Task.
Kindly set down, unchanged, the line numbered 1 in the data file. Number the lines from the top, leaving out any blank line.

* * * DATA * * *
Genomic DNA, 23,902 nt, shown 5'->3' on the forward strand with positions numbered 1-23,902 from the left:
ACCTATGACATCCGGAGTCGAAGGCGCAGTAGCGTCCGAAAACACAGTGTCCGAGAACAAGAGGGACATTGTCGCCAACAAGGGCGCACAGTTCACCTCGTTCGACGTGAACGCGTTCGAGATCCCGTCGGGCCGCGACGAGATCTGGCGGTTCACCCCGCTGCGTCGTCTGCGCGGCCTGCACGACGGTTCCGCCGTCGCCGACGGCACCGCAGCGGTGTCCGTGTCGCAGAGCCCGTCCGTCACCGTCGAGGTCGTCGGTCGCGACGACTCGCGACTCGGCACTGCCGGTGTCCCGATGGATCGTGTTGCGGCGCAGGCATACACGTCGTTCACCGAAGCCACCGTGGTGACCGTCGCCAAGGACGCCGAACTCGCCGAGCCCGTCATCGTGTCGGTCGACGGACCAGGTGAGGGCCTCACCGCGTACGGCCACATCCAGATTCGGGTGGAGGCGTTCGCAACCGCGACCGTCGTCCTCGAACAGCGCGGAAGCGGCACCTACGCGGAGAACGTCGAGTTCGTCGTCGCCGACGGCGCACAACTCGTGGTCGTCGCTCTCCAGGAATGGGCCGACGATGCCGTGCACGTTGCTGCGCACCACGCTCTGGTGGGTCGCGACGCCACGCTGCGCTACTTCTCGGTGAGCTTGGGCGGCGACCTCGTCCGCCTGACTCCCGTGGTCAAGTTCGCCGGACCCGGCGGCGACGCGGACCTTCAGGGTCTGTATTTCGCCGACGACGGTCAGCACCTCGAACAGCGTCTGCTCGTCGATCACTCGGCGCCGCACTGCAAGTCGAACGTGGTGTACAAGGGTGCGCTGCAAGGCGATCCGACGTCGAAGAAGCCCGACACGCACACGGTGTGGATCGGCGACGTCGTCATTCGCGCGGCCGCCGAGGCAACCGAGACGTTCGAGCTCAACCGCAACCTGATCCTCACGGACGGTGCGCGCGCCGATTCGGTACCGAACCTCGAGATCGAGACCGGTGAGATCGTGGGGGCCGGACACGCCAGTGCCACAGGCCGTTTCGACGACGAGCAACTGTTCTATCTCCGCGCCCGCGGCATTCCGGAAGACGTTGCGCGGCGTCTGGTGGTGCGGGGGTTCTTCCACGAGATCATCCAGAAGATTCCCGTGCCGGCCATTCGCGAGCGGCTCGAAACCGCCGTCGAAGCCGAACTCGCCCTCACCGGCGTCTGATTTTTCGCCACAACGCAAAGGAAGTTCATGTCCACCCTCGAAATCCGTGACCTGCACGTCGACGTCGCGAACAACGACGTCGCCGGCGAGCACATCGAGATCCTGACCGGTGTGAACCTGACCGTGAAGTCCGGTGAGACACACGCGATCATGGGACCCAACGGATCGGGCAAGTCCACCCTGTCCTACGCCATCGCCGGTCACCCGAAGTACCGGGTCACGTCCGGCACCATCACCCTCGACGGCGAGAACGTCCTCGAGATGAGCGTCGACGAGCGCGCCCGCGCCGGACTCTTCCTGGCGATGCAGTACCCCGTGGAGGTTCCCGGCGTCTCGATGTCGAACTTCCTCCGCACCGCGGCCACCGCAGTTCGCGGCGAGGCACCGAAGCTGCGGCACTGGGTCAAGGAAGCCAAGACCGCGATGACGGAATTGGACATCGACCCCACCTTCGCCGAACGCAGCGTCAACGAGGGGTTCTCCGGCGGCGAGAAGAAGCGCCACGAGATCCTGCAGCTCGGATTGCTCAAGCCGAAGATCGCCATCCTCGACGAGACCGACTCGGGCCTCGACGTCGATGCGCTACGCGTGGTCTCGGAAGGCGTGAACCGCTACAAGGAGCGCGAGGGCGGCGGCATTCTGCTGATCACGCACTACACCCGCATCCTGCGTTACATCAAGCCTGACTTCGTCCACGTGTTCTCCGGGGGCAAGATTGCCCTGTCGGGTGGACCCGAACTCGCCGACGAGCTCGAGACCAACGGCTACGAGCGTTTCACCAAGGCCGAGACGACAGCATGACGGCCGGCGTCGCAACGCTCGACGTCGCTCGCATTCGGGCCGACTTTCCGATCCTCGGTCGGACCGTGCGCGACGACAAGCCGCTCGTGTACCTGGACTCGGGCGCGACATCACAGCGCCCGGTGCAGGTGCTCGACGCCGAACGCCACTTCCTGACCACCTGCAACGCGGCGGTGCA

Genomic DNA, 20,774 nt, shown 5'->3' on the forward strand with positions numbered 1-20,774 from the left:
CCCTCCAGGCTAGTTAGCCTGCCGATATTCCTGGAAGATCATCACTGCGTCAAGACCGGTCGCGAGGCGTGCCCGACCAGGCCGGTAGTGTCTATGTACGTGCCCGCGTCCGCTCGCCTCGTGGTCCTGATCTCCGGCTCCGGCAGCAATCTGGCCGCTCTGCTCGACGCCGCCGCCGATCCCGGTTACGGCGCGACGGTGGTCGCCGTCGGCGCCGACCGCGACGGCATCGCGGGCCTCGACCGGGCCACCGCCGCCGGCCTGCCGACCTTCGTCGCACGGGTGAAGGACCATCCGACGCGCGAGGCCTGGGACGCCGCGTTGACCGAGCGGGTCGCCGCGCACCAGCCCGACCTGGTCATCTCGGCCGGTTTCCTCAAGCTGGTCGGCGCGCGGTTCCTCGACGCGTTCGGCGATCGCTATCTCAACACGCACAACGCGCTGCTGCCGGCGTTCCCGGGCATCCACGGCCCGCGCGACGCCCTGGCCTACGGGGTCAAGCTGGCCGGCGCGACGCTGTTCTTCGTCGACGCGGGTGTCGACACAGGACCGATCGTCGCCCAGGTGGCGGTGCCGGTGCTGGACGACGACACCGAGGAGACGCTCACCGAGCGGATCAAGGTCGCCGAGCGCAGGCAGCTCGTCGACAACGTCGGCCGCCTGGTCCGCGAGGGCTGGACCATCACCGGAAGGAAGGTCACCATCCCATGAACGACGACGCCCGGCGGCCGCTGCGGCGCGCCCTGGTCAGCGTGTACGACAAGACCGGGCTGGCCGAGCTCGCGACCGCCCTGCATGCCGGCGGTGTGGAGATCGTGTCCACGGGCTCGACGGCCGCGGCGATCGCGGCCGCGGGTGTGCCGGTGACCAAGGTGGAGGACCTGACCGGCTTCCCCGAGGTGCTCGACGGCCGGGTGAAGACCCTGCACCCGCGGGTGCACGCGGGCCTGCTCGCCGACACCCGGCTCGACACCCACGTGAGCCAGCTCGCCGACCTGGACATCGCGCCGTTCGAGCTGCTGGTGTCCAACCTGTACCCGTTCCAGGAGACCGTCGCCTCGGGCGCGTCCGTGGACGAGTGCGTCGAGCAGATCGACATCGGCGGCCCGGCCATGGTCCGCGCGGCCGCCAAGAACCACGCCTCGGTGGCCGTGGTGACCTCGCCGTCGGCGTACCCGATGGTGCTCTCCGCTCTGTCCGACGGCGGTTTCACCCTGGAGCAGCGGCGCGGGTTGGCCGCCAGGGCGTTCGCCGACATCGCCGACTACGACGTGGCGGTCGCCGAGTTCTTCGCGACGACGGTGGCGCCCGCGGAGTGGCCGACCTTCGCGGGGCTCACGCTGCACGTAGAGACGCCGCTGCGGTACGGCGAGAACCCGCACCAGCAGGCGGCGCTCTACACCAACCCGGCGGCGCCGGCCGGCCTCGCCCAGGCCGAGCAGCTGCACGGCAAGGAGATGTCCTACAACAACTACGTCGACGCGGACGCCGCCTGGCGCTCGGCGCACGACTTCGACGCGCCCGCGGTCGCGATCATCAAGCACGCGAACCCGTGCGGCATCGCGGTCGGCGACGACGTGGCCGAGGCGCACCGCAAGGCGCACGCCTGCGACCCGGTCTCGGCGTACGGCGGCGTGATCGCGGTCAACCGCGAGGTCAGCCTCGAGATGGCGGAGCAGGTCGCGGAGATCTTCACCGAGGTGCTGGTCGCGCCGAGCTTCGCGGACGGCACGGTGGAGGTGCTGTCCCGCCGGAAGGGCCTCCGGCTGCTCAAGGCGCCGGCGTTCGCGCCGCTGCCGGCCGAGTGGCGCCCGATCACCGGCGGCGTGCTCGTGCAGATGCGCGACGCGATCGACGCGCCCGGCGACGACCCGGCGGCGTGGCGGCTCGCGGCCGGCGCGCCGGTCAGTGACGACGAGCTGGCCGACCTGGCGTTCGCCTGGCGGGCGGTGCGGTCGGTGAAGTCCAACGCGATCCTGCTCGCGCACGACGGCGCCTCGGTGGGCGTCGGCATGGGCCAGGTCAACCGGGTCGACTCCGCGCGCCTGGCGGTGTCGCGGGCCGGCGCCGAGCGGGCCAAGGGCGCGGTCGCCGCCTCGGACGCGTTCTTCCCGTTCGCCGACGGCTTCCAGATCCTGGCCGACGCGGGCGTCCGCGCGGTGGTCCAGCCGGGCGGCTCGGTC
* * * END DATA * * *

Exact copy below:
Genomic DNA, 23,902 nt, shown 5'->3' on the forward strand with positions numbered 1-23,902 from the left: